• 17 May 2022 10:43 AM | Anonymous

    Image.jpegImage.jpegThis past weekend Corinthian Yacht Club was well represented by 30 Junior Sailors (only 60% of our team!) at the NWISA Fleet Race Championships in Bellingham.

    Six teams sailed, two of which were competing for two spots in the ISSA Mallory Doublehanded National Championships. We had a late start on Saturday and the weather changed from a rainy, light wind morning to a sunny, no wind afternoon. The competition for the two berths at nationals came down to the final couple of races, with the top three teams battling it out on the water. Ballard (one of our teams) went into the final race of the series with 51 points, 8 points out of first. Those on shore were riveted, staring through binoculars waiting for results. Ballard Highschool placed third, just missing the mark but excited to try again next year! Dieter Creitz and Meimei Peterson sailed hard and managed to win B division with a solid 11 points through 6 races, and Catie Vandervort, Phoebe Howe, and Sam Airhart placed 7th in A division. Our other teams had a great regatta too- many top 5 finishes in both Gold and Silver fleet, and several 8th graders who had never sailed in a high school regatta gave upperclassmen something to be worried about. Delicious tacos served by majority Bellingham parents filled an entire regattas worth of teenagers' bellies on Saturday evening, and throughout both days chaperones cooked over grills and kept the team as warm as possible and fed. The team camped together in Bow and had a delightful time. Sunday was rainy all day with just enough wind to get races off! Overall, lots of fun grilling burgers, warming hands, and competing with 43 teams in Bellingham total. This was also the last regatta for our 6 seniors. From The Downtown School, Mira Shupe, Kermit Tonnes-Priddy, Ryan Curtis, and Isabelle Mcnabb, and from Ballard High School, Catie Vandervort and Meimei Peterson, are graduating. We'll miss these kids and all they've brought to the community over the years and wish them the best of luck as they move on to their next adventure. 

  • 12 May 2022 7:36 AM | Anonymous member (Administrator)

    WDFW Logo

    Washington Department of Fish and Wildlife
    1111 Washington St. SE, Olympia, WA 98501


    May 6, 2022
    Eryn Couch, 360-890-6604

    State, federal, and Canadian partners remind boaters to abide by Be Whale Wise regulations

    OLYMPIA – To kick off boating season, the Washington Department of Fish and Wildlife (WDFW), NOAA Fisheries, Transport Canada, Fisheries and Oceans Canada, and other partners are calling on recreational boaters to follow Be Whale Wise regulations to protect Southern Resident killer whales.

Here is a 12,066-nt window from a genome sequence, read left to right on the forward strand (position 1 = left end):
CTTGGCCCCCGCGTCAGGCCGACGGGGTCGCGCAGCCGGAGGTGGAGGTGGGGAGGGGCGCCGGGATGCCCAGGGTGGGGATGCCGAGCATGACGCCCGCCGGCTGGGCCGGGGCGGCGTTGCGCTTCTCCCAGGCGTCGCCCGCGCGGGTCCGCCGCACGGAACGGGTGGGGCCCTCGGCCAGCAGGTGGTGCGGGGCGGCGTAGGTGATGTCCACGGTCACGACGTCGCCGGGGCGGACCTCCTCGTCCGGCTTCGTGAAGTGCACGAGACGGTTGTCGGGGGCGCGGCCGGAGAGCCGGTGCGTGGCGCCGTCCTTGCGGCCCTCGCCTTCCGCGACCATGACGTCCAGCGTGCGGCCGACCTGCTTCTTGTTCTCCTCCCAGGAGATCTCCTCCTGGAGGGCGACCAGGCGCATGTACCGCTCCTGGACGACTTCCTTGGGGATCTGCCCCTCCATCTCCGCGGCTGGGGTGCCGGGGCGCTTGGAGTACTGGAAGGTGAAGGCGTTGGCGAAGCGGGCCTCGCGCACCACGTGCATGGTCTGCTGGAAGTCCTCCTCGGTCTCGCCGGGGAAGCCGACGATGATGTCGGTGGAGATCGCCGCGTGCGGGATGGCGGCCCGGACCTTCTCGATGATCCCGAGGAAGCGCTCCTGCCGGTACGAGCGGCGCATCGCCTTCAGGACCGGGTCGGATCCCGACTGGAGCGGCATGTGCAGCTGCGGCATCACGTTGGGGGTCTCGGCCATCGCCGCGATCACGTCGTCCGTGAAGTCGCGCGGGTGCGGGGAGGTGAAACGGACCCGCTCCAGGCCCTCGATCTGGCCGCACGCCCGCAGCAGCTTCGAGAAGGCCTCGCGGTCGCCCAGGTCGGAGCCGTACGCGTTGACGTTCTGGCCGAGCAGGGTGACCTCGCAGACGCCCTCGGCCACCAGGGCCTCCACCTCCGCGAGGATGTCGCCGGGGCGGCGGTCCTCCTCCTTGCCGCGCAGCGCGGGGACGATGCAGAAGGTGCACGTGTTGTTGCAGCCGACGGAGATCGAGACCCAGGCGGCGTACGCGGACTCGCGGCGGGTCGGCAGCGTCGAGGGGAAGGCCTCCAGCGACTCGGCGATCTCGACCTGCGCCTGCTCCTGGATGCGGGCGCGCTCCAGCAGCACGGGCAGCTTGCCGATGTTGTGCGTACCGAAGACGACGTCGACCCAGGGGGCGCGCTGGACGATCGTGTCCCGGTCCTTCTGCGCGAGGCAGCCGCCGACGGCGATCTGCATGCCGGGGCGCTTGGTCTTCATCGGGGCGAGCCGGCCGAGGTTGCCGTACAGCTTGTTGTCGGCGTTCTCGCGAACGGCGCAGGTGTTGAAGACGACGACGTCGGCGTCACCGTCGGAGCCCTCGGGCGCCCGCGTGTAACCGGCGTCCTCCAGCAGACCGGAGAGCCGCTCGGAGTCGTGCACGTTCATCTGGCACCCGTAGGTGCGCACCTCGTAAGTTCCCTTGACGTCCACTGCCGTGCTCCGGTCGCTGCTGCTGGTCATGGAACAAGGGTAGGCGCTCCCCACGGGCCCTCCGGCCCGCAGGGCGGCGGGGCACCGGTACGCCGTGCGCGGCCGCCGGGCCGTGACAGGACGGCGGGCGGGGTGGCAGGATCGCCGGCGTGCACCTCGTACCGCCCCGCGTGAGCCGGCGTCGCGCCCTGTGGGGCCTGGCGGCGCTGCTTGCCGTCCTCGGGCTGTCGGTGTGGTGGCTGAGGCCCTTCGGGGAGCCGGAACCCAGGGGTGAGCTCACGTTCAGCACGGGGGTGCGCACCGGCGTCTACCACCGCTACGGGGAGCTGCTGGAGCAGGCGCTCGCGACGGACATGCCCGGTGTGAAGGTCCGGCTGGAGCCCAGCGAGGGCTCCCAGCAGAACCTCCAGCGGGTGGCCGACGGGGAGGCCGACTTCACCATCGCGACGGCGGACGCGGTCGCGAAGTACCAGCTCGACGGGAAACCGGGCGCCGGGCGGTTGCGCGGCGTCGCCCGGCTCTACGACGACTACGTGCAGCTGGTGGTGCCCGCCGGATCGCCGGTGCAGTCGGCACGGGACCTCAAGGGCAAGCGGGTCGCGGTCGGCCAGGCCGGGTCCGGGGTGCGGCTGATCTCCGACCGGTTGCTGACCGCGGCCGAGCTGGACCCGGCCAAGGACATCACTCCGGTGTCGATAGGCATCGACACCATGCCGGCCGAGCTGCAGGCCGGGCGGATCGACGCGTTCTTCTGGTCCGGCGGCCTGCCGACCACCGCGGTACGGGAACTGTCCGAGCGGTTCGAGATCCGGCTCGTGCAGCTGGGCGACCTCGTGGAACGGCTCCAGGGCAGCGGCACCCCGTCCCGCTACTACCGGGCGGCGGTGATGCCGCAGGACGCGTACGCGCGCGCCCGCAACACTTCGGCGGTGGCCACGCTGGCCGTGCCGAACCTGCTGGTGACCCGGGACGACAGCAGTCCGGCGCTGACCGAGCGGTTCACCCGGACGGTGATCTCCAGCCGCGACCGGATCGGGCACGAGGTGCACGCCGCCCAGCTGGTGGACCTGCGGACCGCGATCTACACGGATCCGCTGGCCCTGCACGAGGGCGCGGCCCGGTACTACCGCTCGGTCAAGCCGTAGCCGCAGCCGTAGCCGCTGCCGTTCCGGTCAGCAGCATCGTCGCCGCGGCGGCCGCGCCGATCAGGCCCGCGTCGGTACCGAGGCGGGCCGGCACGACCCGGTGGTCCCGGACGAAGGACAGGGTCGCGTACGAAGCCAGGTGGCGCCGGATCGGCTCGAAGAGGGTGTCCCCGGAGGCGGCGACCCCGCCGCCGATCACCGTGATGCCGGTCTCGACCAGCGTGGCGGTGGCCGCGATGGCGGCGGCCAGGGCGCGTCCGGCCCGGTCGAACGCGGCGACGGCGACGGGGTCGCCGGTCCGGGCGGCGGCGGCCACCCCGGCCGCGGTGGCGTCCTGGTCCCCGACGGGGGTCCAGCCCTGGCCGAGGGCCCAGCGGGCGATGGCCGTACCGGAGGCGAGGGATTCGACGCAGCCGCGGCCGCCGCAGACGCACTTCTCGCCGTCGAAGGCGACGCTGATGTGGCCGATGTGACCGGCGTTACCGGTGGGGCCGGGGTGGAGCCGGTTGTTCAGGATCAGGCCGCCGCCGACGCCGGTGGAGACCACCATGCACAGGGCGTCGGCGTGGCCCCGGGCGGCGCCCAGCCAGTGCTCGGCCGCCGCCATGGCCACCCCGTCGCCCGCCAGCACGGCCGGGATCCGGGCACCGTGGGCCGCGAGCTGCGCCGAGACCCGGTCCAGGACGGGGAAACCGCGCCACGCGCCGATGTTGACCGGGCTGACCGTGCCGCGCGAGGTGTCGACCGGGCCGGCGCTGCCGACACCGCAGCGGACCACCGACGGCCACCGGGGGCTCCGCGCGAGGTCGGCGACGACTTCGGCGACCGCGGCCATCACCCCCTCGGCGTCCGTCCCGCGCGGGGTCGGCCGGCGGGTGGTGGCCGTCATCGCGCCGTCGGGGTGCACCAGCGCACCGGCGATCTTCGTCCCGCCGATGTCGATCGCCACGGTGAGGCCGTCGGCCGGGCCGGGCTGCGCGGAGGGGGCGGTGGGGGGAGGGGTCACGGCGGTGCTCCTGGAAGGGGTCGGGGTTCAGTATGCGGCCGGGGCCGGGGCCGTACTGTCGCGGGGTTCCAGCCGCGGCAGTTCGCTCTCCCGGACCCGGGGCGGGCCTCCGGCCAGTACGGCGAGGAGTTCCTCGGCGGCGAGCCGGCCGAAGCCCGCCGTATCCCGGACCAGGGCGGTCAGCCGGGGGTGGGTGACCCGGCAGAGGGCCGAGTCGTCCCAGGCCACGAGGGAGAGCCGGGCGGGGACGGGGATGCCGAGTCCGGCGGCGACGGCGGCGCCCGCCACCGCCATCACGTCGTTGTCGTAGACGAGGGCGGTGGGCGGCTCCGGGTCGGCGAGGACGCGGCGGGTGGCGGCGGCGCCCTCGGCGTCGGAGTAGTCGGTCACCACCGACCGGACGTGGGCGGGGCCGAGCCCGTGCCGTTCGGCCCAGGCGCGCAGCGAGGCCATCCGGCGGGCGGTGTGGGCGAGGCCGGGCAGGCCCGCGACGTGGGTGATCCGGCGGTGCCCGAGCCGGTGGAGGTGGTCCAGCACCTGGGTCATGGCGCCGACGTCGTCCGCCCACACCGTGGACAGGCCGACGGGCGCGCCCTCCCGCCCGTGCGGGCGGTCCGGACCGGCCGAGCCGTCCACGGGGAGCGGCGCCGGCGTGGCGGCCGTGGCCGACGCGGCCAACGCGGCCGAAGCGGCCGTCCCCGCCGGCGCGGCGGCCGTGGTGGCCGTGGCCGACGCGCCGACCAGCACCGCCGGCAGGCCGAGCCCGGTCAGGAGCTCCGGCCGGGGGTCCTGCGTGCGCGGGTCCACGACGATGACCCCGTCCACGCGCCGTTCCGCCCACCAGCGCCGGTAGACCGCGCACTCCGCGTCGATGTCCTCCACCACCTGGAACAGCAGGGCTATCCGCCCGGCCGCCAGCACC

Listed as endangered under the Endangered Species Act in 2005, Southern Residents face three main threats: a lack of food, contaminants in their food, and vessel noise and disturbance as they forage and communicate using echolocation. Center for Whale Research’s March 2022 census recorded the Southern Resident population at just 74 individuals, although researchers are hopeful with the news of a birth in K pod this May.

    “We share a steadfast commitment alongside federal and Canadian partners to help advance protections for these endangered animals and preserve for future generations the magic of seeing these whales in the wild,” said Kelly Susewind, WDFW Director. “We invite recreational boaters on both sides of the border to be a part of that effort by properly following the regulations and guidance outlined on the Be Whale Wise website.”

    “To help protect the Southern Resident killer whale, the Government of Canada is putting in place concrete protective measures developed in partnership with Indigenous partners and regional stakeholders,” said Michelle Sanders, Acting Director General of Environmental Policy at Transport Canada. “We are proud to work closely with our American counterparts to help protect this iconic species and to continue to provide a safer, quieter trans-boundary environment in which this endangered whale population can recover.”

    A key finding from research that NOAA Fisheries published in 2021 indicated the effects of vessel noise are especially prominent for females, which often cease foraging when boats approach within 400 yards. Research shows this tendency to stop foraging when boats are nearby may be most concerning for pregnant or nursing mothers that need to find more food to support calves.

    This is especially critical given the low percentage of breeding females in the Southern Resident population and challenges with successful births and calf survival. 

    “We need everyone’s help to follow the science and give the Southern Residents every chance to forage successfully,” said Grace Ferrara, acting recovery coordinator for the Southern Residents in NOAA Fisheries’ West Coast Region. “That means giving them the extra space and quiet that we know they need to successfully hunt and find their salmon prey.”

    This is the first boating season when the U.S.-Canadian border has been open since before the pandemic, underscoring the importance of cross-border coordination.

    Be Whale Wise regulations